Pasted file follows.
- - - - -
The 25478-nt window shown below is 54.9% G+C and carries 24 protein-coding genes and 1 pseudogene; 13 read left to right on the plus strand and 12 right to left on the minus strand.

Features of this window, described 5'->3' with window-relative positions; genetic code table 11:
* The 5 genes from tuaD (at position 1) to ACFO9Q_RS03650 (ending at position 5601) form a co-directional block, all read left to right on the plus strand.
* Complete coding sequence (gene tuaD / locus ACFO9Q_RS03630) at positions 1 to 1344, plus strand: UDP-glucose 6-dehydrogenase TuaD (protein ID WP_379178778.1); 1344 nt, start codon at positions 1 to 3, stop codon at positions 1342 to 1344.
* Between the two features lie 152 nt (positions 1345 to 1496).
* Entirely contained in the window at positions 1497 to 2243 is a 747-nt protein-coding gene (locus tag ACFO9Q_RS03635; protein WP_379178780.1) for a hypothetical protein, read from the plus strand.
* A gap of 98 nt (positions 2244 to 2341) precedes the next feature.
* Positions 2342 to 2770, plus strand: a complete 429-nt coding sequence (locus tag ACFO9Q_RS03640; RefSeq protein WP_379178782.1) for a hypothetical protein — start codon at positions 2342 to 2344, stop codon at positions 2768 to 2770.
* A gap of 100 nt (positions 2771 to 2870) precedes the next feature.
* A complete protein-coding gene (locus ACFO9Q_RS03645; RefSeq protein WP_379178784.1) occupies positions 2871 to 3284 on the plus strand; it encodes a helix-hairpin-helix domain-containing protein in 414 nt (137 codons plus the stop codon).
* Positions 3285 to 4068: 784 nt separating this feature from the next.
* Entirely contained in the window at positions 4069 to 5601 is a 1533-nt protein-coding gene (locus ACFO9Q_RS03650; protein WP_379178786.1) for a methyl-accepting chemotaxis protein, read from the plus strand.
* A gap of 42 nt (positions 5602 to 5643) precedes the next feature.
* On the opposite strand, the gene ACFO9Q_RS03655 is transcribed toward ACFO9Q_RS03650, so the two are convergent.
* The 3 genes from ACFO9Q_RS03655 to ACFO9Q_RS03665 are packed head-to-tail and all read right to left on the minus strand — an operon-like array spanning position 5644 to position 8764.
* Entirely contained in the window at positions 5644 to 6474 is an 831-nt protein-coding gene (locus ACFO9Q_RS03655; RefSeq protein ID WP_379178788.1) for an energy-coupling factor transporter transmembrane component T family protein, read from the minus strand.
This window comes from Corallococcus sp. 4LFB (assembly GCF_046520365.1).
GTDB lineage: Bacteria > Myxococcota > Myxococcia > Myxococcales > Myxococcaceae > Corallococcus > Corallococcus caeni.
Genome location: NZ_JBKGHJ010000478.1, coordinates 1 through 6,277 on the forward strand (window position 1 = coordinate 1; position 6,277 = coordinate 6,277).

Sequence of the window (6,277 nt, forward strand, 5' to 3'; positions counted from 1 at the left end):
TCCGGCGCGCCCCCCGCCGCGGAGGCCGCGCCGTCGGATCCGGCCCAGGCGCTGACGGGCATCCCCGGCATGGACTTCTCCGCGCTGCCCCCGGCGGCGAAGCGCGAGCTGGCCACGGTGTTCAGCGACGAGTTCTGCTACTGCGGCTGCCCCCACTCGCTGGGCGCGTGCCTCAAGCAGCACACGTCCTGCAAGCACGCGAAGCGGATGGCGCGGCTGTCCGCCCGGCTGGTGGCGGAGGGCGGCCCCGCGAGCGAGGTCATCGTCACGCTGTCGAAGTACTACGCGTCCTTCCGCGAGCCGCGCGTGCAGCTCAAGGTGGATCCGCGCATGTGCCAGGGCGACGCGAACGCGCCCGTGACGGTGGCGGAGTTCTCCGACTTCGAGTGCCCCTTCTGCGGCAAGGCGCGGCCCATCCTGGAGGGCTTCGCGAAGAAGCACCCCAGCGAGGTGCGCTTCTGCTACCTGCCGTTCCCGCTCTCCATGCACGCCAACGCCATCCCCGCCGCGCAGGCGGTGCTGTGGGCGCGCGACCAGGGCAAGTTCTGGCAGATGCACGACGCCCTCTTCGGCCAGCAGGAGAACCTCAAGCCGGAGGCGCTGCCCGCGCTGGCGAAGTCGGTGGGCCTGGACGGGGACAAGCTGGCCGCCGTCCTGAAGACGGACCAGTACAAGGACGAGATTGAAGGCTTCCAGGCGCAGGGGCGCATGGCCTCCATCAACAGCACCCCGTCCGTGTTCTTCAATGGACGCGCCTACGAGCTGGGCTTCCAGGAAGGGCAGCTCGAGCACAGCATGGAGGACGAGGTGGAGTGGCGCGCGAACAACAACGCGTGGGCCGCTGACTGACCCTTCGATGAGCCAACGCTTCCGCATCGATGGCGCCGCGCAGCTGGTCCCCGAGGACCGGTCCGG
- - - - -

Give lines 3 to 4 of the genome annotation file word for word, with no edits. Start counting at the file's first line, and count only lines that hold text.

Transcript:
* The 5 genes from tuaD (at position 1) to ACFO9Q_RS03650 (ending at position 5601) form a co-directional block, all read left to right on the plus strand.
* Complete coding sequence (gene tuaD / locus ACFO9Q_RS03630) at positions 1 to 1344, plus strand: UDP-glucose 6-dehydrogenase TuaD (protein ID WP_379178778.1); 1344 nt, start codon at positions 1 to 3, stop codon at positions 1342 to 1344.